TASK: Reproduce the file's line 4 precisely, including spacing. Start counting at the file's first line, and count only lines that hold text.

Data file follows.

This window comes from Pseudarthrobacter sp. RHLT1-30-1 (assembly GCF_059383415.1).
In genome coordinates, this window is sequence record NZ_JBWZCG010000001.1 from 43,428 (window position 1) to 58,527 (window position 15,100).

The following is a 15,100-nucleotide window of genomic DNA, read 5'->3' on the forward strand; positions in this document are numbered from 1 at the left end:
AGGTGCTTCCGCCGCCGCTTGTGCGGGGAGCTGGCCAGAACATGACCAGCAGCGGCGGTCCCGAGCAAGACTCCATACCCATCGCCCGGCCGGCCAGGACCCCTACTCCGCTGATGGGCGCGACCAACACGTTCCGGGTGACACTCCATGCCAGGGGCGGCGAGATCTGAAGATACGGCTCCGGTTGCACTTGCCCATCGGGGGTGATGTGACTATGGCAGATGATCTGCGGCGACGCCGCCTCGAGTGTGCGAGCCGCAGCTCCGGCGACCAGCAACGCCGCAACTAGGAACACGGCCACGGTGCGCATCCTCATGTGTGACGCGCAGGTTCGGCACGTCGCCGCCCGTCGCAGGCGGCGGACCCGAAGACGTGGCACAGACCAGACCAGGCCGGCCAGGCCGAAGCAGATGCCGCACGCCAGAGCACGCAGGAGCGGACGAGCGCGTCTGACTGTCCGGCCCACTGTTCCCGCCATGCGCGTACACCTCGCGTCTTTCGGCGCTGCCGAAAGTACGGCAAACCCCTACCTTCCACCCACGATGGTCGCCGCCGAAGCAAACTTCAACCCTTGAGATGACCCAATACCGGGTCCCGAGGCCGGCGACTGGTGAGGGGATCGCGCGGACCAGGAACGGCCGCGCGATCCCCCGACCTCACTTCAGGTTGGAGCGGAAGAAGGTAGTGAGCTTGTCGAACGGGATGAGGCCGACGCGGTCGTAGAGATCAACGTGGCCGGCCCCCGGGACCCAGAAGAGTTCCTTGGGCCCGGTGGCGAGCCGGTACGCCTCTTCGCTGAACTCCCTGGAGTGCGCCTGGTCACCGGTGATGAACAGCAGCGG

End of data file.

AGGTGCTTCCGCCGCCGCTTGTGCGGGGAGCTGGCCAGAACATGACCAGCAGCGGCGGTCCCGAGCAAGACTCCATACCCATCGCCCGGCCGGCCAGGACCCCTACTCCGCTGATGGGCGCGACCAACACGTTCCGGGTGACACTCCATGCCAGGGGCGGCGAGATCTGAAGATACGGCTCCGGTTGCACTTGCCCATCGGGGGTGATGTGACTATGGCAGATGATCTGCGGCGACGCCGCCTCGAGTGTGCGAGCCGCAGCTCCGGCGACCAGCAACGCCGCAACTAGGAACACGGCCACGGTGCGCATCCTCATGTGTGACGCGCAGGTTCGGCACGTCGCCGCCCGTCGCAGGCGGCGGACCCGAAGACGTGGCACAGACCAGACCAGGCCGGCCAGGCCGAAGCAGATGCCGCACGCCAGAGCACGCAGGAGCGGACGAGCGCGTCTGACTGTCCGGCCCACTGTTCCCGCCATGCGCGTACACCTCGCGTCTTTCGGCGCTGCCGAAAGTACGGCAAACCCCTACCTTCCACCCACGATGGTCGCCGCCGAAGCAAACTTCAACCCTTGAGATGACCCAATACCGGGTCCCGAGGCCGGCGACTGGTGAGGGGATCGCGCGGACCAGGAACGGCCGCGCGATCCCCCGACCTCACTTCAGGTTGGAGCGGAAGAAGGTAGTGAGCTTGTCGAACGGGATGAGGCCGACGCGGTCGTAGAGATCAACGTGGCCGGCCCCCGGGACCCAGAAGAGTTCCTTGGGCCCGGTGGCGAGCCGGTACGCCTCTTCGCTGAACTCCCTGGAGTGCGCCTGGTCACCGGTGATGAACAGCAGCGG